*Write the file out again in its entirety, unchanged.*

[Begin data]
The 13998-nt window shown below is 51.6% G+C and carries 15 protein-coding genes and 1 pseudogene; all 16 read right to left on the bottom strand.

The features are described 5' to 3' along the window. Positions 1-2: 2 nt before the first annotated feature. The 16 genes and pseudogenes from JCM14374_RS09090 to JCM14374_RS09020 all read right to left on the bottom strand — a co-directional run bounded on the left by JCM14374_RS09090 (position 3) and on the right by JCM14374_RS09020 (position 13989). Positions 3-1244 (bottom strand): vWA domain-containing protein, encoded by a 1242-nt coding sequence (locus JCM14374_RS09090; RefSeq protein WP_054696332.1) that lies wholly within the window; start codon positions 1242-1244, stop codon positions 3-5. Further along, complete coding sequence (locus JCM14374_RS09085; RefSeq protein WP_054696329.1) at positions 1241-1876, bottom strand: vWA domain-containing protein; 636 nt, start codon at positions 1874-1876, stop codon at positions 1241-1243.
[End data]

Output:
The 13998-nt window shown below is 51.6% G+C and carries 15 protein-coding genes and 1 pseudogene; all 16 read right to left on the bottom strand.

The features are described 5' to 3' along the window. Positions 1-2: 2 nt before the first annotated feature. The 16 genes and pseudogenes from JCM14374_RS09090 to JCM14374_RS09020 all read right to left on the bottom strand — a co-directional run bounded on the left by JCM14374_RS09090 (position 3) and on the right by JCM14374_RS09020 (position 13989). Positions 3-1244 (bottom strand): vWA domain-containing protein, encoded by a 1242-nt coding sequence (locus JCM14374_RS09090; RefSeq protein WP_054696332.1) that lies wholly within the window; start codon positions 1242-1244, stop codon positions 3-5. Further along, complete coding sequence (locus JCM14374_RS09085; RefSeq protein WP_054696329.1) at positions 1241-1876, bottom strand: vWA domain-containing protein; 636 nt, start codon at positions 1874-1876, stop codon at positions 1241-1243.